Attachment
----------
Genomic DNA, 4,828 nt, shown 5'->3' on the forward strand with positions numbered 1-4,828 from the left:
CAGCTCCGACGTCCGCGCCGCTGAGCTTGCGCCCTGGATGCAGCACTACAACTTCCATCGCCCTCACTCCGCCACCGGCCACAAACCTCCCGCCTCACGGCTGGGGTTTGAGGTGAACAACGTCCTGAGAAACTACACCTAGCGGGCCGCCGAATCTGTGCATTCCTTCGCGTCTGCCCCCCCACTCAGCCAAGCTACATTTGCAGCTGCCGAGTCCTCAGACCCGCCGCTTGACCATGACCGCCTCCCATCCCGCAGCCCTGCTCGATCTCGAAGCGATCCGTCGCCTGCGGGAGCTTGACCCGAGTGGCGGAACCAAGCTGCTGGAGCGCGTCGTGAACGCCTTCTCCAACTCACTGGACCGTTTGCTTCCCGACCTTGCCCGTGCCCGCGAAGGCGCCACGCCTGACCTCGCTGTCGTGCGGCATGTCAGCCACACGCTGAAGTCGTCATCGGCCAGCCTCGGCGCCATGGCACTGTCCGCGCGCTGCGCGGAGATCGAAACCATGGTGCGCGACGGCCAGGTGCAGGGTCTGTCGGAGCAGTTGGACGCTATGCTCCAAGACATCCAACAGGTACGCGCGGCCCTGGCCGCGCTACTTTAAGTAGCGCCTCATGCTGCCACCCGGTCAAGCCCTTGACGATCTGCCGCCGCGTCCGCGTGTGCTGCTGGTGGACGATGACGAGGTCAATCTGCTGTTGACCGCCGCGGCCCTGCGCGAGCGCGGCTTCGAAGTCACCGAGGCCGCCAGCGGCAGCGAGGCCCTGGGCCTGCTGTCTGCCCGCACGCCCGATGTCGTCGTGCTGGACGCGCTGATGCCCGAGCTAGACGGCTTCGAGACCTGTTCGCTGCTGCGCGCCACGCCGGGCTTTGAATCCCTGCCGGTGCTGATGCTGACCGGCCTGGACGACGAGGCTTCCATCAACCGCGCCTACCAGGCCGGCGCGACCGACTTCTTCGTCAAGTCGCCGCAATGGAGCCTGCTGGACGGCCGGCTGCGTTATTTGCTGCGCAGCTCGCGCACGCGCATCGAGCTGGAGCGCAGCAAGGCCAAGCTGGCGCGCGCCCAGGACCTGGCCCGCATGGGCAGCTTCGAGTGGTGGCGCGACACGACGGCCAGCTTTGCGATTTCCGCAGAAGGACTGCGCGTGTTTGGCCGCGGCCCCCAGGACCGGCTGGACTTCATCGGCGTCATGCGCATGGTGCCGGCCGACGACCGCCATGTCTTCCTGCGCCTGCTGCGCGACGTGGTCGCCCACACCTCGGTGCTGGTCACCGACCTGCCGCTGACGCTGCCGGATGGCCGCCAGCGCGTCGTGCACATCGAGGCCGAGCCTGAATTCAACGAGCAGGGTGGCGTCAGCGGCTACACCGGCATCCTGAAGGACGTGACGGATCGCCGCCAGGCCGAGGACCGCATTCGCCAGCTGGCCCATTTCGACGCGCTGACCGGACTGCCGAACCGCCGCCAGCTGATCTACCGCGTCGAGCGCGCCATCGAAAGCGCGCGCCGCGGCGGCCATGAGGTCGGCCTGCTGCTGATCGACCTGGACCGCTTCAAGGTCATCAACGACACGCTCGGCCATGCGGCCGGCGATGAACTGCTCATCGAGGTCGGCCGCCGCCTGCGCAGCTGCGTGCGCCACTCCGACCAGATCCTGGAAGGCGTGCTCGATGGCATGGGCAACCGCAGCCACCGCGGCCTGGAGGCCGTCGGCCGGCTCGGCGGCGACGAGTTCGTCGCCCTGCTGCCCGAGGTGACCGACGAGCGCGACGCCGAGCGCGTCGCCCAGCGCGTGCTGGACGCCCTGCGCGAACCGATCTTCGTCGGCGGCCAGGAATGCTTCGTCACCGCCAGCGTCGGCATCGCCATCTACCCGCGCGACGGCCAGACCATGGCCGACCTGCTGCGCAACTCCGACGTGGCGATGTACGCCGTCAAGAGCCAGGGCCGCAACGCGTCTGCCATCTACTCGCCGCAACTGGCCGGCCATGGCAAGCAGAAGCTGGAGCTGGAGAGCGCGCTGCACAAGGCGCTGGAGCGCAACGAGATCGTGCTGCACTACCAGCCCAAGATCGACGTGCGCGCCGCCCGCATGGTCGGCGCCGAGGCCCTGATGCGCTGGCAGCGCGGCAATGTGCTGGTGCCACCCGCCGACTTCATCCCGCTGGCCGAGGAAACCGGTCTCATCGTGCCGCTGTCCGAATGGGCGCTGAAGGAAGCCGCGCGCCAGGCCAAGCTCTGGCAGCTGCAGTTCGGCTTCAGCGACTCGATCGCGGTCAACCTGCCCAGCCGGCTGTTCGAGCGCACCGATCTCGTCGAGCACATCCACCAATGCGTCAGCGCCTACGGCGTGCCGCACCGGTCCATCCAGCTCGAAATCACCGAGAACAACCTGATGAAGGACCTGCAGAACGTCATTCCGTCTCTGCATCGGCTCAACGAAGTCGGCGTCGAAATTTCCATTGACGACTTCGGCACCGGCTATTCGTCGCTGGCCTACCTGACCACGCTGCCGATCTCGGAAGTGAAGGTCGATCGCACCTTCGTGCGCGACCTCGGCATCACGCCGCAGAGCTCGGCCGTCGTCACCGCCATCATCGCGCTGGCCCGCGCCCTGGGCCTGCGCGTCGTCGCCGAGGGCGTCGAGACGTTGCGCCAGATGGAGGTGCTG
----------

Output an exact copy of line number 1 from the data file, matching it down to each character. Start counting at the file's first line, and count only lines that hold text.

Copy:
Genomic DNA, 4,828 nt, shown 5'->3' on the forward strand with positions numbered 1-4,828 from the left: